Do you know how long a furlong is? A furlong is 201.168 metres, one-eighth of a mile, 660 feet, 220 yards, 40 rods, or 10 chains. I love the fact that Whitman allows us to walk a good 200 metres before expecting some sympathy to show up in our gaze or in our hearts. He doesn’t say “whoever walks a step without sympathy walks to his own funeral” – that would be confining. He knows we’re not saints. He knows we can be mean and self-obsessed too, so he allows for that in the furlong. Walk 1/8th of a mile he says, and somewhere in that passage, try and feel some sympathy, some kindness towards others and yourself. He also knows that lacking kindness, we lost out more than those who we show our neglect or unkindness to. “A gentle answer turns away wrath, But a harsh word stirs up anger.” (Proverbs 15, 1)

I’m sure Jesus had some good teachings on this too.

And I or you pocketless of a dime may purchase the pick of the

Does not this line enact its own message? The alliterative p-p-p-pleasure of all of those p’s. And what of the I.O.U of “I or you”?

Eddie had the brilliant idea, which Eleanor and I didn’t pick up on, that there may be some irony, maybe even bitter irony, in that “pick of the Earth”, especially following on from the funereal bleakness of unkindness. Kind bones or not, we all get our pick, our little patch of Earth in the end, in which to lie.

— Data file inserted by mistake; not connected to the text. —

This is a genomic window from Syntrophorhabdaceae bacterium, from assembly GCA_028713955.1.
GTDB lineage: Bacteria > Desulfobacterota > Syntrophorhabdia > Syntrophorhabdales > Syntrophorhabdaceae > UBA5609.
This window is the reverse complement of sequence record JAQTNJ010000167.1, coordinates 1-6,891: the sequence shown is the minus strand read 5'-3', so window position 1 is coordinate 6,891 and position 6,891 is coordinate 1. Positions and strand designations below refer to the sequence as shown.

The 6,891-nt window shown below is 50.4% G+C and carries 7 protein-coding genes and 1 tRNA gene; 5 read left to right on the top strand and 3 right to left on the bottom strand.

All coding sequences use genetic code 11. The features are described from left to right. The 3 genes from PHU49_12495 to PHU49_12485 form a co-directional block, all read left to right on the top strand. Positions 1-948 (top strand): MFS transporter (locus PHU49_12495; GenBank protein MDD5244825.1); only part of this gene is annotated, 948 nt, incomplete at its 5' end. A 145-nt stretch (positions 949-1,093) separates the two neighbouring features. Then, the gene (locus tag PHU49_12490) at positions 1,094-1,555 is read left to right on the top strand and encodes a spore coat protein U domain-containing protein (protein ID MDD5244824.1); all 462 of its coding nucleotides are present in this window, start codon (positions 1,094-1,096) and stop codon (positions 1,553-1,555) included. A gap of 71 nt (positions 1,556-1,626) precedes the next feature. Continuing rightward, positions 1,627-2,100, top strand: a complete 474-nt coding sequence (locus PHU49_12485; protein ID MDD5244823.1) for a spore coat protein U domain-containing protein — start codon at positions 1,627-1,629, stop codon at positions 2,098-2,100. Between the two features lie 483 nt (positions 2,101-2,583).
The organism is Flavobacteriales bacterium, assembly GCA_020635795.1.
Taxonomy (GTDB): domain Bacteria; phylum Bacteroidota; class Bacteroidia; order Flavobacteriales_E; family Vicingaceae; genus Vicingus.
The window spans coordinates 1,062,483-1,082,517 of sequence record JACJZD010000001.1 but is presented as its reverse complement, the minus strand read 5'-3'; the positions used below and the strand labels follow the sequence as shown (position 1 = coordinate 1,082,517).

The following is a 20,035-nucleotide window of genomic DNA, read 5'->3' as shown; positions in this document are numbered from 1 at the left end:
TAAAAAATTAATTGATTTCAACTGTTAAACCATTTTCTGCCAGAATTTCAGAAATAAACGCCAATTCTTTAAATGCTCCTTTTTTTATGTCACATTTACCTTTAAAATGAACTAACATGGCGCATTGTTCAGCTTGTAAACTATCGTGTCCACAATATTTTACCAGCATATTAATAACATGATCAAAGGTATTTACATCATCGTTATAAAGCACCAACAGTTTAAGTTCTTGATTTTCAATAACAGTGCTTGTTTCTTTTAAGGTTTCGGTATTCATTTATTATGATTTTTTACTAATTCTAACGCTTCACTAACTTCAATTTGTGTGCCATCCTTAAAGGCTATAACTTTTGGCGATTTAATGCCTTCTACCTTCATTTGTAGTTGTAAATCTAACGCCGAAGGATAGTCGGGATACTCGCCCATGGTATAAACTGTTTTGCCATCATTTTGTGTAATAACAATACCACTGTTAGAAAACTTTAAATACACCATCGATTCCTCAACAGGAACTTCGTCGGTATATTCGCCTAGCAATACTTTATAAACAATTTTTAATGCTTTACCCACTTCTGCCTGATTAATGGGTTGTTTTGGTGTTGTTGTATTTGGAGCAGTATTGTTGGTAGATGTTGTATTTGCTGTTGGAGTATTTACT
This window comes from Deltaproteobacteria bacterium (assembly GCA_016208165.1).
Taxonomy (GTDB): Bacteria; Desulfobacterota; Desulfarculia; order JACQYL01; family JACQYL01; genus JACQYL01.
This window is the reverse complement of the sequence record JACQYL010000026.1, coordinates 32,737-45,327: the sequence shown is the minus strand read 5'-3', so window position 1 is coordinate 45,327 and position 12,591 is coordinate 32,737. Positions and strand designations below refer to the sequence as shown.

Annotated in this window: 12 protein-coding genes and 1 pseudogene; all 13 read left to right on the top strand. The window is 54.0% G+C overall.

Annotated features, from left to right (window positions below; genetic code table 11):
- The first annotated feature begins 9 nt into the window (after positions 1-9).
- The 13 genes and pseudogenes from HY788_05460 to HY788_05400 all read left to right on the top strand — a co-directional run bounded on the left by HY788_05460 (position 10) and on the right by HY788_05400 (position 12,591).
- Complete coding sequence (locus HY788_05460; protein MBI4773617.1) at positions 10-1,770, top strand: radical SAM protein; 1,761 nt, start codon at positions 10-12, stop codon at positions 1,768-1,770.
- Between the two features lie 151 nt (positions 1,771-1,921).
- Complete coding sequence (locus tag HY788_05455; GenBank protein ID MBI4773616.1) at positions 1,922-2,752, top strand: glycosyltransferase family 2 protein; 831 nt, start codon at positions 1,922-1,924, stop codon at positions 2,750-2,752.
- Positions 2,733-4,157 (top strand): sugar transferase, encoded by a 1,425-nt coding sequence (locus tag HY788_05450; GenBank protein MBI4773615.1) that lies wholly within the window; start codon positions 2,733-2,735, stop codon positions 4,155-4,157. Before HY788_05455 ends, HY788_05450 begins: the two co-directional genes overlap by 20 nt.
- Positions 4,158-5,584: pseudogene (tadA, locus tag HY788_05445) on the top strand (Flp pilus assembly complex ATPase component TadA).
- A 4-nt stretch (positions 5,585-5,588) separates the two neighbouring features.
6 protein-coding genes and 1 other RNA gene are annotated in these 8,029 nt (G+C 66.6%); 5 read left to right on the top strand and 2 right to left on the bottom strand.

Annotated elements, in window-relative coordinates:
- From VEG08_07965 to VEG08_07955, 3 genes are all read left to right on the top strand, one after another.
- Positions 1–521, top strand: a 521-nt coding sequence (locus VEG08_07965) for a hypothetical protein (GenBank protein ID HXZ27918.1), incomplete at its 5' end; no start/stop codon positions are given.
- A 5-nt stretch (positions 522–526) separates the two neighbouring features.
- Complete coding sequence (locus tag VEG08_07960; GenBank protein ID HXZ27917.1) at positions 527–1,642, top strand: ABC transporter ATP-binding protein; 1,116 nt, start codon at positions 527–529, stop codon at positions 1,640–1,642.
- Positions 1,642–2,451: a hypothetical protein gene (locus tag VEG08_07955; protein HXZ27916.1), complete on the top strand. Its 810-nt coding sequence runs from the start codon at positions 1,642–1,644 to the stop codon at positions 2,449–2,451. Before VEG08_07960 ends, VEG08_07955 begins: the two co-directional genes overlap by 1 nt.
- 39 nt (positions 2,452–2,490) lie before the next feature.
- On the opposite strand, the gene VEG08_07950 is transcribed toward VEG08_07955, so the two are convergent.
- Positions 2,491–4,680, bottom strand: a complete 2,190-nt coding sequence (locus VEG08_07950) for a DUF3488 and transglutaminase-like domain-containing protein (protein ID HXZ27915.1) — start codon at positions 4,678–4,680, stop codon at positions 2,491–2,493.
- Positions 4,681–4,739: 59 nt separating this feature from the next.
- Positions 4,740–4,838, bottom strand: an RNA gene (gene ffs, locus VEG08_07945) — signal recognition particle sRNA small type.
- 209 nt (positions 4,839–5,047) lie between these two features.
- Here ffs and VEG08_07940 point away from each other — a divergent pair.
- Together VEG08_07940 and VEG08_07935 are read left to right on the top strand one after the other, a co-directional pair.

And to glance with an eye or show a bean in its pod confounds
the learning of all times,

The eye in its socket, the bean in its pod, it is not only the beauty and mystery of these orbs that challenges academic learning, but also a confounding of forms, where for a moment the eye becomes the bean, the pod an assemblage of orbital bones: Zygomatic, Maxillary, Lacrimal, and Nasal.

And there is no trade or employment but the young man following
it may become a hero,

When reciting this, I like to add “or woman” to young man. I think if Whitman would have been a feminist if he’d been around for the paradigm shift.

And there is no object so soft but it makes a hub for the wheel’d

I think here of my dogchild Max, who makes a hub for the wheel of of my Universe.

And I say to any man or woman, Let your soul stand cool and
composed before a million universes.

In the midst of such mystical fervency, it’s interesting that Whitman advises coolness and composure. I wonder if he recognises that joy and ecstasy, if not contained, can feel as uncomfortable at a neurological level as depression and anxiety.

Whitman gets top-ranking on alongside Plath, Poe, Mingus, Mahler, and Axl Rose (!) for having struggled with the following symptoms: feelings of over-elation or over-joyment; talking very quickly; feeling self-important; feeling full of great new ideas and having important plans; being easily distracted; being delusional; having hallucinations and disturbed or illogical thinking. The perfect aggregate of traits and states for writing rapturous poetry, right?